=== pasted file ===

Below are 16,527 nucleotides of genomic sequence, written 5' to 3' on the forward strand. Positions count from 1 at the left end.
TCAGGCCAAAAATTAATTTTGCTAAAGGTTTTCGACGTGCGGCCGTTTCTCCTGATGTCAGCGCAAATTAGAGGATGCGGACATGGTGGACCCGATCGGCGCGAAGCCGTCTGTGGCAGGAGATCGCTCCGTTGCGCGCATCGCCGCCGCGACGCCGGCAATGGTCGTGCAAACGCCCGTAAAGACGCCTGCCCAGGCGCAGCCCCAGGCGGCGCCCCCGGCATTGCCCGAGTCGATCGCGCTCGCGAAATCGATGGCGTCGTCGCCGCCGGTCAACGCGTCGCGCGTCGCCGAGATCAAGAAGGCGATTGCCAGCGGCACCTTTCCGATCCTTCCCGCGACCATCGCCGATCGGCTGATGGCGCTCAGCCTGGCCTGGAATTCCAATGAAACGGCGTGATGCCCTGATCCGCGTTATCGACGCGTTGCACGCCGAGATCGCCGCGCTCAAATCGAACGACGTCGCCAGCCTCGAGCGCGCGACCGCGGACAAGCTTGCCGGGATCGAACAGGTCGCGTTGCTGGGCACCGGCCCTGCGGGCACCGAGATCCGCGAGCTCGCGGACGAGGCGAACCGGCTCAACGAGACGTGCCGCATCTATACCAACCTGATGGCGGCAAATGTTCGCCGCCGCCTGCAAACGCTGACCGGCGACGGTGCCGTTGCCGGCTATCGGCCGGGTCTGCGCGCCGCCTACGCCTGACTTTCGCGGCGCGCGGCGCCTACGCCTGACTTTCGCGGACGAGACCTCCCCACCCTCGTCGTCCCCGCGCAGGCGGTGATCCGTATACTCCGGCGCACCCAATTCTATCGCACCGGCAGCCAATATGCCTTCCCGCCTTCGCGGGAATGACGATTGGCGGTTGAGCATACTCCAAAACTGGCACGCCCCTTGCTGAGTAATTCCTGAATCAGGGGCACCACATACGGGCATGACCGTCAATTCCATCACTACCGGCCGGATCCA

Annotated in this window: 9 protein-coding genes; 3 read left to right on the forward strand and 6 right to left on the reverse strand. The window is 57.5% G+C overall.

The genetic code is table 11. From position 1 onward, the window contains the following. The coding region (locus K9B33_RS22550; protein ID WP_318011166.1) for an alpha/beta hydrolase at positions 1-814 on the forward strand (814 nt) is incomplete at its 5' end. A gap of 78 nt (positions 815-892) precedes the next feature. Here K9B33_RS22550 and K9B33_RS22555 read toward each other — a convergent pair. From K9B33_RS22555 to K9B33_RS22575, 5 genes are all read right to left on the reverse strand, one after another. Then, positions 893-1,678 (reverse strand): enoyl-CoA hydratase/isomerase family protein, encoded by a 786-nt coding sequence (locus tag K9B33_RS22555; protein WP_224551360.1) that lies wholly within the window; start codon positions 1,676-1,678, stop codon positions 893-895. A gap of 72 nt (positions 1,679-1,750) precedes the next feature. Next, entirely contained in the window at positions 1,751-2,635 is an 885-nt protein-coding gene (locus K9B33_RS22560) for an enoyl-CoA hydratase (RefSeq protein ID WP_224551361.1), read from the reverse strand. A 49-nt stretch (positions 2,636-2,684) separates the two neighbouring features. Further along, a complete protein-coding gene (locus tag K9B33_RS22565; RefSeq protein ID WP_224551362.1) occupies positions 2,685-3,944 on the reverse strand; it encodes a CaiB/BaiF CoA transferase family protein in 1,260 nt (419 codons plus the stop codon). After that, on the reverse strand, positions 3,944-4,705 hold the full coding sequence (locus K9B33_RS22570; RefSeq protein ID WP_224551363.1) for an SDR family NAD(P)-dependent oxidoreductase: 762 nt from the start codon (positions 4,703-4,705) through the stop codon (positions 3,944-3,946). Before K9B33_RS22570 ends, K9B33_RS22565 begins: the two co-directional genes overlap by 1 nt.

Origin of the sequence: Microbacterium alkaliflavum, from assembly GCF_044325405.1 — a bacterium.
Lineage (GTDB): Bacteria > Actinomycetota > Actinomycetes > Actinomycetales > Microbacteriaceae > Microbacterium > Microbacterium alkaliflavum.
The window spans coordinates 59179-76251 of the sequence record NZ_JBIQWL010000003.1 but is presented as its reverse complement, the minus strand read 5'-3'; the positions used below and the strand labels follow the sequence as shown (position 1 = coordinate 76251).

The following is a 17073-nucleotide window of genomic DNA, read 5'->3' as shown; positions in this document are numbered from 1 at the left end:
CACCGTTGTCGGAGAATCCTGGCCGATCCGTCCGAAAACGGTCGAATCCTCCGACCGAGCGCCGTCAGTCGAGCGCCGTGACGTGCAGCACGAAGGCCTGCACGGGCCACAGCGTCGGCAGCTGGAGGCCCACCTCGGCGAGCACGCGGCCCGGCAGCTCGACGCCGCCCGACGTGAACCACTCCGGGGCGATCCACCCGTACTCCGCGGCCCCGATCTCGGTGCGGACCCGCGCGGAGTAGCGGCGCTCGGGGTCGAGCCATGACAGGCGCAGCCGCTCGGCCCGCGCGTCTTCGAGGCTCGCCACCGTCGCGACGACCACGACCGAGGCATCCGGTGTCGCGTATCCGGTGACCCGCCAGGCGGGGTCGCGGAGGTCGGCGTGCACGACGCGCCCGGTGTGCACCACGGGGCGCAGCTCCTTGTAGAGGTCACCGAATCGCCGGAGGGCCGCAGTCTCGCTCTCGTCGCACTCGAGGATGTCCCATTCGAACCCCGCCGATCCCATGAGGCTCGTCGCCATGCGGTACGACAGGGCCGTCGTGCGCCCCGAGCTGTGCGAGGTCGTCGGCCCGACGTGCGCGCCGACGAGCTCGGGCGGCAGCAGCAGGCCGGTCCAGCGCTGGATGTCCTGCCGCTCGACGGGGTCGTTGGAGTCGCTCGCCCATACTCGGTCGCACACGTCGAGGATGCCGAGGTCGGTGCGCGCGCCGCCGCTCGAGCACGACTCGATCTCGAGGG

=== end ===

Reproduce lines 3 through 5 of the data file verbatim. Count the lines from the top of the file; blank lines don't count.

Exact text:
Annotated in this window: 9 protein-coding genes; 3 read left to right on the forward strand and 6 right to left on the reverse strand. The window is 57.5% G+C overall.

The genetic code is table 11. From position 1 onward, the window contains the following. The coding region (locus K9B33_RS22550; protein ID WP_318011166.1) for an alpha/beta hydrolase at positions 1-814 on the forward strand (814 nt) is incomplete at its 5' end. A gap of 78 nt (positions 815-892) precedes the next feature. Here K9B33_RS22550 and K9B33_RS22555 read toward each other — a convergent pair. From K9B33_RS22555 to K9B33_RS22575, 5 genes are all read right to left on the reverse strand, one after another. Then, positions 893-1,678 (reverse strand): enoyl-CoA hydratase/isomerase family protein, encoded by a 786-nt coding sequence (locus tag K9B33_RS22555; protein WP_224551360.1) that lies wholly within the window; start codon positions 1,676-1,678, stop codon positions 893-895. A gap of 72 nt (positions 1,679-1,750) precedes the next feature. Next, entirely contained in the window at positions 1,751-2,635 is an 885-nt protein-coding gene (locus K9B33_RS22560) for an enoyl-CoA hydratase (RefSeq protein ID WP_224551361.1), read from the reverse strand. A 49-nt stretch (positions 2,636-2,684) separates the two neighbouring features. Further along, a complete protein-coding gene (locus tag K9B33_RS22565; RefSeq protein ID WP_224551362.1) occupies positions 2,685-3,944 on the reverse strand; it encodes a CaiB/BaiF CoA transferase family protein in 1,260 nt (419 codons plus the stop codon). After that, on the reverse strand, positions 3,944-4,705 hold the full coding sequence (locus K9B33_RS22570; RefSeq protein ID WP_224551363.1) for an SDR family NAD(P)-dependent oxidoreductase: 762 nt from the start codon (positions 4,703-4,705) through the stop codon (positions 3,944-3,946). Before K9B33_RS22570 ends, K9B33_RS22565 begins: the two co-directional genes overlap by 1 nt.

Origin of the sequence: Microbacterium alkaliflavum, from assembly GCF_044325405.1 — a bacterium.